Burn After Reading is funny. After a brooding bout with some dense material in No Country for Old Men, the Coen’s choose to engage in some rambunctious mimicry of the political spy thriller. Featuring a blessing of a cast, Burn After Reading tells the story of an idiotic ensemble, too lost in themselves to find anything worthwhile. The scariest part is — the story is about us. And it’s convincing.
Word has it that Joel and Ethan were particularly inspired by Advise and Consent and Seven Days in May. [The poster design is clearly modeled after the Saul Bass work on The Man With the Golden Arm. The same man did the title design for Advise and Consent.] The brothers’ rich history of deft genre study is not absent here. In deconstructing the political thriller, we are shown a universe not far from our own — one where everyone is too involved with their own desires to be bothered by anything happening around them. The score is full of dramatic percussion. Indeed, the story beats a hollow body. There’s nothing to respond to these characters. Burn After Reading has the intelligence to exclude Washington bureaucracy out of this debate. The government employees are the most intelligent and reliable populace in the film. Still, they are clueless about the incomprehensible ambitions of their constituency. Burn After Reading manages to elaborate on a valuable insight regarding human folly without becoming bogged down by didactic crap.
In addition to the peripheral characters whom the Coen’s occasionally allow to steal a scene, Burn is populated by a cast that is marvelous in name and in performance. It’s full of exciting discoveries. Pitt, Malkovich, Swinton, and Jenkins deliver sensational work. The tradition of strategic director/actor pairing is as old as our technology. Burn is a testament to the virtues of adventurous casting. Pitt’s stupidity isn’t unlike his Tyler Durden, but it is more honest and, frankly, more revealing. Malkovich’s vulgarity takes full advantage of his terrifying snarl. McDormand and Clooney are equally energizing and give their finest work with the brothers. McDormand’s hesitancy and self-consciousness are a maturation of her sticky grin in Fargo. Clooney plays a character not far from Everett, but does so with more paranoia and swagger. A-list casts are cause for suspicion these days, but this is a marvelous example of how good an audacious Hollywood can be.
The Coen brothers have always relied heavily on quirky resonance to their detriment. Their comedy is strongest when played with extended takes and mannered photography. We see much of that in Burn After Reading. They allow us to witness a more natural interaction with some marvelous actors and their expressive faces. However, these filmmakers seem to lean on wide shots as a punctuation, not a narrative fact. Their compositions have such a rich sense of space, but the shots stay in the can. It’s a shame, really. The humor is built on interaction and interplay, not crafty visual manipulation. I only pick nits, though. They can stack up as many close-ups as they want as long as they retain the appreciation for long takes. It’s a lost art in dire need of preservation. Drama is born of the long take.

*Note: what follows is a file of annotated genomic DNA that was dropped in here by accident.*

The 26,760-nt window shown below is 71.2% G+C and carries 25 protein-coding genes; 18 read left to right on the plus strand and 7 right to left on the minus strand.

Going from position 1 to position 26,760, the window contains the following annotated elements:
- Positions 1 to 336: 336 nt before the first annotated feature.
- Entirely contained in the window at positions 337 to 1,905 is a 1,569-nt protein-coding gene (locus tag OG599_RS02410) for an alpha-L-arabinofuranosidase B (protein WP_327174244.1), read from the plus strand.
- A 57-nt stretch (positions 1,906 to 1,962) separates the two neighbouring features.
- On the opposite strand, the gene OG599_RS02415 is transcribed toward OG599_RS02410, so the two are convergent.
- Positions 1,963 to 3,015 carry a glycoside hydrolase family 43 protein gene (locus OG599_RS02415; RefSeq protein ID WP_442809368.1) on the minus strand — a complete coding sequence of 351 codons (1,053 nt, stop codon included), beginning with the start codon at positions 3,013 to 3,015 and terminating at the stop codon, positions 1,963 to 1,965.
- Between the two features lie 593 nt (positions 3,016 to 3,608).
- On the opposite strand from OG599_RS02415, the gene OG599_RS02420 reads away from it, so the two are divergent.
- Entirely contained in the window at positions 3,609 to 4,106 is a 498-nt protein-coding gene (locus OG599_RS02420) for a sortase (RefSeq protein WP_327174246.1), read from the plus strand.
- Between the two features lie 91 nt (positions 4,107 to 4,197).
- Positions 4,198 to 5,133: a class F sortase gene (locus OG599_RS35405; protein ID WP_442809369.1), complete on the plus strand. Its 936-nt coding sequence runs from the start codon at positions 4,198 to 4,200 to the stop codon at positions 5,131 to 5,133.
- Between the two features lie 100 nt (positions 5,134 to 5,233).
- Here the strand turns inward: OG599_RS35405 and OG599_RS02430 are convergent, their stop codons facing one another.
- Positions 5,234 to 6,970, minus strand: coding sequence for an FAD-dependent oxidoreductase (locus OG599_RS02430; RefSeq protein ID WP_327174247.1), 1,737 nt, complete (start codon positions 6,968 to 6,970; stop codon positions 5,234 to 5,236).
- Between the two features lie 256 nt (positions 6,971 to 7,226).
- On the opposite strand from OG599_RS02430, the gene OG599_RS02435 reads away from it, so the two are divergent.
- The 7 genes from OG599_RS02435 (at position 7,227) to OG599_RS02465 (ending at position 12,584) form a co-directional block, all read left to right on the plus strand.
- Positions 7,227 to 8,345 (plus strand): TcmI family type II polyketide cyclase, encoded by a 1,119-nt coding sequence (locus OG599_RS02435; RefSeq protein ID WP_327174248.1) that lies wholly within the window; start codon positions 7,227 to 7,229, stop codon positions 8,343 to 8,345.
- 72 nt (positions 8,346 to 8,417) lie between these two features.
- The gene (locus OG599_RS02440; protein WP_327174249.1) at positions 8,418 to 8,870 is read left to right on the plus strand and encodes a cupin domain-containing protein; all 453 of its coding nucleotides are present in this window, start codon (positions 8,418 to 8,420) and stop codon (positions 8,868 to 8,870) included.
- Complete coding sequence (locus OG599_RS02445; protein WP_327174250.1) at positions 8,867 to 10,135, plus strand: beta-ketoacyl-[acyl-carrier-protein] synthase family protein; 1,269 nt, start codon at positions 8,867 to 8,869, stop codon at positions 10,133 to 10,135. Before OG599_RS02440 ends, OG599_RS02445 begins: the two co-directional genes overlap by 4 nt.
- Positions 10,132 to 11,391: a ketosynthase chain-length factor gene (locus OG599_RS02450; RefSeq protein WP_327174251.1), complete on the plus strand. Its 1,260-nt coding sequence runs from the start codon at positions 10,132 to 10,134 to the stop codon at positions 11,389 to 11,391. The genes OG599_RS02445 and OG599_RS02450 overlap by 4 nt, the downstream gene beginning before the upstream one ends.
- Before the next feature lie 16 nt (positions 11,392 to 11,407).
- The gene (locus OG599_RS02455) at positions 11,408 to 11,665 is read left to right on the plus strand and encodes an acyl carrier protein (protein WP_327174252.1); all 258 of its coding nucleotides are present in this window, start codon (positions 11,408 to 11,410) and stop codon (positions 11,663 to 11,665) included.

The brothers function on the assumption that Comedy + Tragedy = Reinvention. It’s a hopeless aspiration, but is it possible that they do it better than anyone else? Their best work does float in the land between straight-faced seriousness and banana-peel slapstick. This seems to be a corollary of insistent genre study. In an effort to subvert and deconstruct classic models, the Coen’s manage to create scenarios with a greater complexity and density than is present in most popular contemporary filmmaking. Burn After Reading doesn’t even seem like a spy film. It has such a deep respect for the dignity of classic convention that the subversion reads like an entirely new creation. Perhaps the slight lack of center in the film is a result of their appreciation for these conventions. Regardless, the Coen brothers are one of the most respectable filmmaking parties at work for precisely this reason.
Burn After Reading functions on steadfast but unforgiving fatalism. This is a common trope in Coen films, but only here is it made entirely explicit. To these filmmakers, human choice is independent of a crushing omnipotence. A CIA agent remarks, “Well, we don’t really know what anyone is after” when presented with a summary of the film’s puzzling event sequence. If there is a thesis to Burn After Reading, it’s that we’re all helpless creatures, floundering and philandering, smothered by our own desire. Like most of the Coen ouevre, the film ultimately becomes a thick tragedy. These characters, idiotic as they may seem, stand in for all of us.
Set against the backdrop of shrugging U.S. bureaucracy, we are all deemed incapable of governing ourselves.